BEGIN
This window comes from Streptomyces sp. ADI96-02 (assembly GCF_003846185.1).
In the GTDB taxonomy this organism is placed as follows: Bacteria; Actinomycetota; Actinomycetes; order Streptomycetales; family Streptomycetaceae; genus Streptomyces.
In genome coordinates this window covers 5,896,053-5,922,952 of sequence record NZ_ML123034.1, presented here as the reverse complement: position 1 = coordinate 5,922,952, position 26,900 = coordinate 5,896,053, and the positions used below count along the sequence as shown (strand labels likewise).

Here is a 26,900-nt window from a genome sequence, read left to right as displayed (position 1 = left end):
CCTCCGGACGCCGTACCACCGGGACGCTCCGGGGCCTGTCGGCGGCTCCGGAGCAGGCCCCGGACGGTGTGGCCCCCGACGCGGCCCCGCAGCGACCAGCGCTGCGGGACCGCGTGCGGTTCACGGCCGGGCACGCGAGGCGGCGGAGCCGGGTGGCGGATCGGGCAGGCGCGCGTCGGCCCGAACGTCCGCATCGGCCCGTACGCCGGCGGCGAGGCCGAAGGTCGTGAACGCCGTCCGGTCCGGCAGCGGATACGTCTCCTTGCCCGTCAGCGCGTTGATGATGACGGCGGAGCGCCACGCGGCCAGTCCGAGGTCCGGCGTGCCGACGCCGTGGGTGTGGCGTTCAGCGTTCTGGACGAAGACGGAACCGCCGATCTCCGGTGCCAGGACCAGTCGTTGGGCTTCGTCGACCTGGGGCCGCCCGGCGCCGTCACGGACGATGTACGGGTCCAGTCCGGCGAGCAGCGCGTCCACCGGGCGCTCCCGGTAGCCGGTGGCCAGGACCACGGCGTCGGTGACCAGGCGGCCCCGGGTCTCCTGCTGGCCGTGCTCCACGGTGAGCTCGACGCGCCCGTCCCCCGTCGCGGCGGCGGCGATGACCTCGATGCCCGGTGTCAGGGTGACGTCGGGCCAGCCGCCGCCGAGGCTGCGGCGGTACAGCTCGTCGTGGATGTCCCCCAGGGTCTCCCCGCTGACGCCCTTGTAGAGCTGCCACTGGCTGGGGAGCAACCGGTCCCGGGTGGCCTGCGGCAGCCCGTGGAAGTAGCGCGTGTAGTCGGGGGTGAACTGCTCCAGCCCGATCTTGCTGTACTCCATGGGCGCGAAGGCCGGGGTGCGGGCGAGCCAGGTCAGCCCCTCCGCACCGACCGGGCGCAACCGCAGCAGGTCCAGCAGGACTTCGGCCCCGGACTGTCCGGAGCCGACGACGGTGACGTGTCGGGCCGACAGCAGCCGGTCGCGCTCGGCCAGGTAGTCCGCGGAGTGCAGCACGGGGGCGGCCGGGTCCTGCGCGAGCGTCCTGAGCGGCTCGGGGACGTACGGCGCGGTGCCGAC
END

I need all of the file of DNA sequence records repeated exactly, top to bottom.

This window comes from Streptomyces sp. ADI96-02 (assembly GCF_003846185.1).
In the GTDB taxonomy this organism is placed as follows: Bacteria; Actinomycetota; Actinomycetes; order Streptomycetales; family Streptomycetaceae; genus Streptomyces.
In genome coordinates this window covers 5,896,053-5,922,952 of sequence record NZ_ML123034.1, presented here as the reverse complement: position 1 = coordinate 5,922,952, position 26,900 = coordinate 5,896,053, and the positions used below count along the sequence as shown (strand labels likewise).

Here is a 26,900-nt window from a genome sequence, read left to right as displayed (position 1 = left end):
CCTCCGGACGCCGTACCACCGGGACGCTCCGGGGCCTGTCGGCGGCTCCGGAGCAGGCCCCGGACGGTGTGGCCCCCGACGCGGCCCCGCAGCGACCAGCGCTGCGGGACCGCGTGCGGTTCACGGCCGGGCACGCGAGGCGGCGGAGCCGGGTGGCGGATCGGGCAGGCGCGCGTCGGCCCGAACGTCCGCATCGGCCCGTACGCCGGCGGCGAGGCCGAAGGTCGTGAACGCCGTCCGGTCCGGCAGCGGATACGTCTCCTTGCCCGTCAGCGCGTTGATGATGACGGCGGAGCGCCACGCGGCCAGTCCGAGGTCCGGCGTGCCGACGCCGTGGGTGTGGCGTTCAGCGTTCTGGACGAAGACGGAACCGCCGATCTCCGGTGCCAGGACCAGTCGTTGGGCTTCGTCGACCTGGGGCCGCCCGGCGCCGTCACGGACGATGTACGGGTCCAGTCCGGCGAGCAGCGCGTCCACCGGGCGCTCCCGGTAGCCGGTGGCCAGGACCACGGCGTCGGTGACCAGGCGGCCCCGGGTCTCCTGCTGGCCGTGCTCCACGGTGAGCTCGACGCGCCCGTCCCCCGTCGCGGCGGCGGCGATGACCTCGATGCCCGGTGTCAGGGTGACGTCGGGCCAGCCGCCGCCGAGGCTGCGGCGGTACAGCTCGTCGTGGATGTCCCCCAGGGTCTCCCCGCTGACGCCCTTGTAGAGCTGCCACTGGCTGGGGAGCAACCGGTCCCGGGTGGCCTGCGGCAGCCCGTGGAAGTAGCGCGTGTAGTCGGGGGTGAACTGCTCCAGCCCGATCTTGCTGTACTCCATGGGCGCGAAGGCCGGGGTGCGGGCGAGCCAGGTCAGCCCCTCCGCACCGACCGGGCGCAACCGCAGCAGGTCCAGCAGGACTTCGGCCCCGGACTGTCCGGAGCCGACGACGGTGACGTGTCGGGCCGACAGCAGCCGGTCGCGCTCGGCCAGGTAGTCCGCGGAGTGCAGCACGGGGGCGGCCGGGTCCTGCGCGAGCGTCCTGAGCGGCTCGGGGACGTACGGCGCGGTGCCGAC